Sadly, what sticks out in my mind so far in class are the depressing statistics we've been exposed to. The fact that 1.1 billion people do not have clean drinking water, and this contaminated water kills more children than HIV, TB, and malaria baffles me. Dr. Pillay really put this fact into perspective when he was speaking to us about Africa. He was lucky growing up in a middle class family in the single most impoverished place on earth. Their HIV rate is scary, but what's even more dangerous is the belief that men can cure this disease by essentially raping young women. This is the biggest humiliation a person could ever endure, and it blows my mind that this permissiveness still exists in todays society. One theme that keeps recirculating in our discussions is how the world has flattened and globalization has become a reality. As the world's borders continue to thin, we are becoming dangerously connected with one another. Coach Morris stated, "We are now classified as 'consumers' instead of our parents and grandparents who were 'workers' and 'citizens.'" These days, we don't even care about where our clothes come from. I think that being green and buying American is a trend now instead of a lifestyle. When people buy shirts from Target that say "Don't be mean, go green," they're most likely made in china and not constructed from organic materials. Coach also brought to our attention that clothing that says it's made in the U.S.A is sometimes imported from the Marinas Islands that are considered part of America. As globalization continues to literally take over the world, I feel like nothing is truly American anymore. In the article "Walls" they talk about how we're constantly building these physical barriers to keep people out, but the reality is that they are torn down by the lack of privacy due to the internet. We've become so over-connected that major companies are starting to take advantage of each other, and fair trade is becoming less and less possible. Even beer is becoming outsourced, and I had no idea that Miller beer was brewed in Africa. As a true St. Louisan, I was upset when Inbev bought out AB, but there was no stopping it because all the share holders cared about was making money.That's what I'm beginning to realize, everything these days is about money. This class leaves me with the question of how the hell can we change the reality that we as Americans do not see on a day to day basis?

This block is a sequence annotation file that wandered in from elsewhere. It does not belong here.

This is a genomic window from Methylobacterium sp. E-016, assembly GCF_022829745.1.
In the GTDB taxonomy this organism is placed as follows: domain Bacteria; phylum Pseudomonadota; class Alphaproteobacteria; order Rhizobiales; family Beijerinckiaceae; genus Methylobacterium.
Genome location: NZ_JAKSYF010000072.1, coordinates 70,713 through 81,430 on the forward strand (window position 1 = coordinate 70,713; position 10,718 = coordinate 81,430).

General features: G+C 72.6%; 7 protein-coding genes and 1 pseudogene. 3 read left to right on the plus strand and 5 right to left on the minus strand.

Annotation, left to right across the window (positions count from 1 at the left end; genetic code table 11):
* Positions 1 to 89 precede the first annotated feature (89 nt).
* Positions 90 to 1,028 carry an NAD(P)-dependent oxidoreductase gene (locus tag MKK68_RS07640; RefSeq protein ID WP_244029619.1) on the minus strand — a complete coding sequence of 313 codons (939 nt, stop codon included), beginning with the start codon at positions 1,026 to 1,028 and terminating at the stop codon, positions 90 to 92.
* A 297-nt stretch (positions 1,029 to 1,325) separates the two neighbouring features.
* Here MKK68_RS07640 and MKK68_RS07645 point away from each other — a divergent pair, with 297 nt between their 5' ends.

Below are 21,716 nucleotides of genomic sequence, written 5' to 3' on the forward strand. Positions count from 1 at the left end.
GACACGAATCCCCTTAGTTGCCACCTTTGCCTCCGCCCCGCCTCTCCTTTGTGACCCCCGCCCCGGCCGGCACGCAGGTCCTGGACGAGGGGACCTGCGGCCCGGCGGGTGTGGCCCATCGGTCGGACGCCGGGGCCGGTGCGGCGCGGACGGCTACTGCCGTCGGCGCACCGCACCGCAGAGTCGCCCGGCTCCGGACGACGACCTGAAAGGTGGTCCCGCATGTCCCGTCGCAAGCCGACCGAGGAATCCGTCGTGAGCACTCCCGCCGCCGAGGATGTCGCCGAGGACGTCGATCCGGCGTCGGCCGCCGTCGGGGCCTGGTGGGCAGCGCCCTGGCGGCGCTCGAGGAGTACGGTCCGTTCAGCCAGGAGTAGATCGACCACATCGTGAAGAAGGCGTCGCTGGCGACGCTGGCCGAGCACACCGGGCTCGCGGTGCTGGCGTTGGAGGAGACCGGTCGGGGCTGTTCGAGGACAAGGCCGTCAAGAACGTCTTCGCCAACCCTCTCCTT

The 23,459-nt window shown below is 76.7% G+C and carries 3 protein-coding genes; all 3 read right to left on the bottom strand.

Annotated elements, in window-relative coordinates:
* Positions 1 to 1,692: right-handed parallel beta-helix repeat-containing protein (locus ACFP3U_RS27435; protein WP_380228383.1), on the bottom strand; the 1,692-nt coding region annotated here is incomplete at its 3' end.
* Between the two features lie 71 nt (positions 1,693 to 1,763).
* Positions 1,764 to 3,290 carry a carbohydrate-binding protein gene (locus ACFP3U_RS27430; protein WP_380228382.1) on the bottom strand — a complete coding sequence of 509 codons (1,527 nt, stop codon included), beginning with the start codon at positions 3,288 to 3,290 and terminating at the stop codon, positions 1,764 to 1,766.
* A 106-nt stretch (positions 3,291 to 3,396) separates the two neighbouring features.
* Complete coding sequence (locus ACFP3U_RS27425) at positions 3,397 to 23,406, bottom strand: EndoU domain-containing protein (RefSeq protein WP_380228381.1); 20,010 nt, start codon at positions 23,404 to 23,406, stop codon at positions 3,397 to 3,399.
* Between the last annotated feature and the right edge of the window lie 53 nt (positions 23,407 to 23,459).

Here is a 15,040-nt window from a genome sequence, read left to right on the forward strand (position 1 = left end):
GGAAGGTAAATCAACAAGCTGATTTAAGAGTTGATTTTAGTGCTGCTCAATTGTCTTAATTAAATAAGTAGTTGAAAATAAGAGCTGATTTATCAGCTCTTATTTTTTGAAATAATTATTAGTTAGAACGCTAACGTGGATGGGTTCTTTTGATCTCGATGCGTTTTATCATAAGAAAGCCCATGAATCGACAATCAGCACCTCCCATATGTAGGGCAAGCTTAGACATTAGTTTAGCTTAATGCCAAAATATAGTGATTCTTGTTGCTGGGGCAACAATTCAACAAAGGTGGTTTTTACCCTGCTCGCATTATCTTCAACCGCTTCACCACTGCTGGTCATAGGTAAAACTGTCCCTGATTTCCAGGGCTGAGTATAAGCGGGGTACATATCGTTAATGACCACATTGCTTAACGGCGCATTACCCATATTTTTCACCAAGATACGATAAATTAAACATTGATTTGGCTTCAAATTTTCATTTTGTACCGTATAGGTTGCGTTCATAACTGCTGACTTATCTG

Posted at 8:44 PM by Bekah Mathiesen